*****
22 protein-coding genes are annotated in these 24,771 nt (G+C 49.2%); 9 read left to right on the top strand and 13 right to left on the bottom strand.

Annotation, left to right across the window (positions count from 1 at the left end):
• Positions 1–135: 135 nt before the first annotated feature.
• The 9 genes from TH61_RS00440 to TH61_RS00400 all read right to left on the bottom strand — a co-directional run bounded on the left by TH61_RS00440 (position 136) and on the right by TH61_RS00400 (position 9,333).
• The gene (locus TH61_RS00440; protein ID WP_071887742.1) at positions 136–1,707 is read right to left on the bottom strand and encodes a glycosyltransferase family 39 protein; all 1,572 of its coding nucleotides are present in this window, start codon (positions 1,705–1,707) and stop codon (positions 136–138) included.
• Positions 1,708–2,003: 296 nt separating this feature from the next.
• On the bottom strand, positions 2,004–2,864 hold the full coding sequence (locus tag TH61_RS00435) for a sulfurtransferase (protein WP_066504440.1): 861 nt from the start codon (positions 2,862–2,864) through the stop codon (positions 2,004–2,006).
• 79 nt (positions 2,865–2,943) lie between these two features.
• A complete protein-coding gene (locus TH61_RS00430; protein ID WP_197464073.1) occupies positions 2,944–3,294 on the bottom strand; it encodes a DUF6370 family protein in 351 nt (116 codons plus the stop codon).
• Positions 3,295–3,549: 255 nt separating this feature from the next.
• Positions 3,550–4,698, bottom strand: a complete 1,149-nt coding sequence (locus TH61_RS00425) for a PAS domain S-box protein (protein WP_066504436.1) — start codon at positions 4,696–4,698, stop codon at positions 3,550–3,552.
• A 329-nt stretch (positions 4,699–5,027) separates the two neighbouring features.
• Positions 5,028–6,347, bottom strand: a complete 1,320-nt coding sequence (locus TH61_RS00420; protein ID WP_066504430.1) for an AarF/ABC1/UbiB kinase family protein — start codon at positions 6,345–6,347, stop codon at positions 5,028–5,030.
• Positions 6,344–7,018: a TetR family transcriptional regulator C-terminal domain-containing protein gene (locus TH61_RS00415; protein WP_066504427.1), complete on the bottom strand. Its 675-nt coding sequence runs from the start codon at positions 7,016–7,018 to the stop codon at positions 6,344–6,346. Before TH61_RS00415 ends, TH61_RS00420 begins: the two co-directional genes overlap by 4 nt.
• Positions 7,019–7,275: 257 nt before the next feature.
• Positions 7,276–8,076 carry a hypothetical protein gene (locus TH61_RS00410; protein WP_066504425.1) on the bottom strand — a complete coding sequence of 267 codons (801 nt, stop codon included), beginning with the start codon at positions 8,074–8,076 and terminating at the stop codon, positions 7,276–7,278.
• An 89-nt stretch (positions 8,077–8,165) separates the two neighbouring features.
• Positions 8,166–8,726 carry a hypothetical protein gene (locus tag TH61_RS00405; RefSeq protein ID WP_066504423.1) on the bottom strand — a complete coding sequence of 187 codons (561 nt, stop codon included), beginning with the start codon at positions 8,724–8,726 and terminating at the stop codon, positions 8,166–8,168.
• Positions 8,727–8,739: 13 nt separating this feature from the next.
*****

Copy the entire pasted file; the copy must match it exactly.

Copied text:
22 protein-coding genes are annotated in these 24,771 nt (G+C 49.2%); 9 read left to right on the top strand and 13 right to left on the bottom strand.

Annotation, left to right across the window (positions count from 1 at the left end):
• Positions 1–135: 135 nt before the first annotated feature.
• The 9 genes from TH61_RS00440 to TH61_RS00400 all read right to left on the bottom strand — a co-directional run bounded on the left by TH61_RS00440 (position 136) and on the right by TH61_RS00400 (position 9,333).
• The gene (locus TH61_RS00440; protein ID WP_071887742.1) at positions 136–1,707 is read right to left on the bottom strand and encodes a glycosyltransferase family 39 protein; all 1,572 of its coding nucleotides are present in this window, start codon (positions 1,705–1,707) and stop codon (positions 136–138) included.
• Positions 1,708–2,003: 296 nt separating this feature from the next.
• On the bottom strand, positions 2,004–2,864 hold the full coding sequence (locus tag TH61_RS00435) for a sulfurtransferase (protein WP_066504440.1): 861 nt from the start codon (positions 2,862–2,864) through the stop codon (positions 2,004–2,006).
• 79 nt (positions 2,865–2,943) lie between these two features.
• A complete protein-coding gene (locus TH61_RS00430; protein ID WP_197464073.1) occupies positions 2,944–3,294 on the bottom strand; it encodes a DUF6370 family protein in 351 nt (116 codons plus the stop codon).
• Positions 3,295–3,549: 255 nt separating this feature from the next.
• Positions 3,550–4,698, bottom strand: a complete 1,149-nt coding sequence (locus TH61_RS00425) for a PAS domain S-box protein (protein WP_066504436.1) — start codon at positions 4,696–4,698, stop codon at positions 3,550–3,552.
• A 329-nt stretch (positions 4,699–5,027) separates the two neighbouring features.
• Positions 5,028–6,347, bottom strand: a complete 1,320-nt coding sequence (locus TH61_RS00420; protein ID WP_066504430.1) for an AarF/ABC1/UbiB kinase family protein — start codon at positions 6,345–6,347, stop codon at positions 5,028–5,030.
• Positions 6,344–7,018: a TetR family transcriptional regulator C-terminal domain-containing protein gene (locus TH61_RS00415; protein WP_066504427.1), complete on the bottom strand. Its 675-nt coding sequence runs from the start codon at positions 7,016–7,018 to the stop codon at positions 6,344–6,346. Before TH61_RS00415 ends, TH61_RS00420 begins: the two co-directional genes overlap by 4 nt.
• Positions 7,019–7,275: 257 nt before the next feature.
• Positions 7,276–8,076 carry a hypothetical protein gene (locus TH61_RS00410; protein WP_066504425.1) on the bottom strand — a complete coding sequence of 267 codons (801 nt, stop codon included), beginning with the start codon at positions 8,074–8,076 and terminating at the stop codon, positions 7,276–7,278.
• An 89-nt stretch (positions 8,077–8,165) separates the two neighbouring features.
• Positions 8,166–8,726 carry a hypothetical protein gene (locus tag TH61_RS00405; RefSeq protein ID WP_066504423.1) on the bottom strand — a complete coding sequence of 187 codons (561 nt, stop codon included), beginning with the start codon at positions 8,724–8,726 and terminating at the stop codon, positions 8,166–8,168.
• Positions 8,727–8,739: 13 nt separating this feature from the next.